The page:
SHM_STAT (Linux-specific)
		 Returns a shmid_ds structure as for IPC_STAT.	However, the  shmid  argument  is
		 not  a segment identifier, but instead an index into the kernel's internal array
		 that maintains information about all shared memory segments on the system.

       The caller can prevent or allow swapping of a shared memory segment with the following cmd

       SHM_LOCK (Linux-specific)
		 Prevent  swapping  of	the  shared memory segment.  The caller must fault in any
		 pages that are required to be present after locking is enabled.   If  a  segment
		 has  been  locked,  then  the (nonstandard) SHM_LOCKED flag of the shm_perm.mode
		 field in the associated data structure retrieved by IPC_STAT will be set.

       SHM_UNLOCK (Linux-specific)
		 Unlock the segment, allowing it to be swapped out.

       In kernels before 2.6.10, only a privileged process could employ SHM_LOCK and  SHM_UNLOCK.
       Since  kernel 2.6.10, an unprivileged process can employ these operations if its effective
       UID matches the owner or creator UID of the segment, and (for SHM_LOCK) the amount of mem-
       ory to be locked falls within the RLIMIT_MEMLOCK resource limit (see setrlimit(2)).

       A successful IPC_INFO or SHM_INFO operation returns the index of the highest used entry in
       the kernel's internal array recording information about all shared memory segments.  (This
       information  can be used with repeated SHM_STAT operations to obtain information about all
       shared memory segments on the system.)  A successful SHM_STAT operation returns the  iden-
       tifier  of  the	shared	memory	segment whose index was given in shmid.  Other operations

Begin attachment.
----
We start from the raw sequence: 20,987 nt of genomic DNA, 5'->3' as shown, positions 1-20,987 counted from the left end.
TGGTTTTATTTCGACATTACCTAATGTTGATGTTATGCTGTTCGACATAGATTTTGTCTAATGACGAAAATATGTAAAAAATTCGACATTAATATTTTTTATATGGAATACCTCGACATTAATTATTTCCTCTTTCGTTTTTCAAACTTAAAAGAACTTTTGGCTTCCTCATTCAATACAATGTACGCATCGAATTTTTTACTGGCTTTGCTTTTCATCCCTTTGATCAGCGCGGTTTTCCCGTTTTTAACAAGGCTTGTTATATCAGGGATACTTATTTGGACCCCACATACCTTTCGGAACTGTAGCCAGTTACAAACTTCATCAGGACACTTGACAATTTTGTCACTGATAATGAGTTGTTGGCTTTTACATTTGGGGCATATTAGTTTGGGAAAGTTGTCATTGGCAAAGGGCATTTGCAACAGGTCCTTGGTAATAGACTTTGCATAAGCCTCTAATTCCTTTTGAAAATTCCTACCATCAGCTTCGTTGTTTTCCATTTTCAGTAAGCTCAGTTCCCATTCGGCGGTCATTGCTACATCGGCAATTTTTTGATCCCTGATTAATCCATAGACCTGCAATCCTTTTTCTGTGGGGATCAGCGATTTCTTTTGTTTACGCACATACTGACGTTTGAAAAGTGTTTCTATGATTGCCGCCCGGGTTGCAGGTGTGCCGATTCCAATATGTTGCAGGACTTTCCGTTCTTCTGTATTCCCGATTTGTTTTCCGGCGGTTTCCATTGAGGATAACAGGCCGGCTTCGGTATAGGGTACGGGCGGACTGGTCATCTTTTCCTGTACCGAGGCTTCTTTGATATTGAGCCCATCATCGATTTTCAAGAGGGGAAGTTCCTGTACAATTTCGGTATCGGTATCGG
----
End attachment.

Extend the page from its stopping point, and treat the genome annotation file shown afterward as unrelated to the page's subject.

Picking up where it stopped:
return 0 on success.

       On error, -1 is returned, and errno is set appropriately.

       EACCES IPC_STAT or SHM_STAT is requested and shm_perm.mode does not allow read access  for
	      shmid, and the calling process does not have the CAP_IPC_OWNER capability.

       EFAULT The  argument  cmd  has value IPC_SET or IPC_STAT but the address pointed to by buf
	      isn't accessible.

       EIDRM  shmid points to a removed identifier.

       EINVAL shmid is not a valid identifier, or cmd is not a valid command.  Or: for a SHM_STAT
	      operation,  the  index  value  specified in shmid referred to an array slot that is
	      currently unused.

       ENOMEM (In kernels since 2.6.9), SHM_LOCK was specified and the size of	the  to-be-locked
	      segment  would  mean  that  the  total bytes in locked shared memory segments would
	      exceed the limit for the real user ID  of  the  calling  process.   This	limit  is
	      defined by the RLIMIT_MEMLOCK soft resource limit (see setrlimit(2)).

	      IPC_STAT	is  attempted,	and the GID or UID value is too large to be stored in the
	      structure pointed to by buf.

       EPERM  IPC_SET or IPC_RMID is attempted, and the effective user ID of the calling  process
	      is  not  that  of  the  creator  (found  in  shm_perm.cuid), or the owner (found in
	      shm_perm.uid), and the  process  was  not  privileged  (Linux:  did  not	have  the
	      CAP_SYS_ADMIN capability).

	      Or (in kernels before 2.6.9), SHM_LOCK or SHM_UNLOCK was specified, but the process
	      was not privileged (Linux: did not have the CAP_IPC_LOCK capability).  (Since Linux
	      2.6.9,  this  error can also occur if the RLIMIT_MEMLOCK is 0 and the caller is not

       SVr4, POSIX.1-2001.

       The IPC_INFO, SHM_STAT and SHM_INFO operations are used by the ipcs(1) program to  provide
       information  on allocated resources.  In the future these may modified or moved to a /proc
       file system interface.

       Linux permits a process to attach (shmat(2)) a shared memory segment that has already been
       marked  for  deletion using shmctl(IPC_RMID).  This feature is not available on other Unix
       implementations; portable applications should avoid relying on it.

       Various fields in a struct shmid_ds were typed as short under Linux 2.2	and  have  become
       long  under  Linux  2.4.  To take advantage of this, a recompilation under glibc-2.1.91 or
       later should suffice.  (The kernel distinguishes old and new calls by an  IPC_64  flag  in

       mlock(2), setrlimit(2), shmget(2), shmop(2), capabilities(7), svipc(7)

       This  page  is  part of release 3.27 of the Linux man-pages project.  A description of the
       project,  and  information  about  reporting  bugs,  can  be  found   at   http://www.ker-

Linux					    2008-08-07					SHMCTL(2)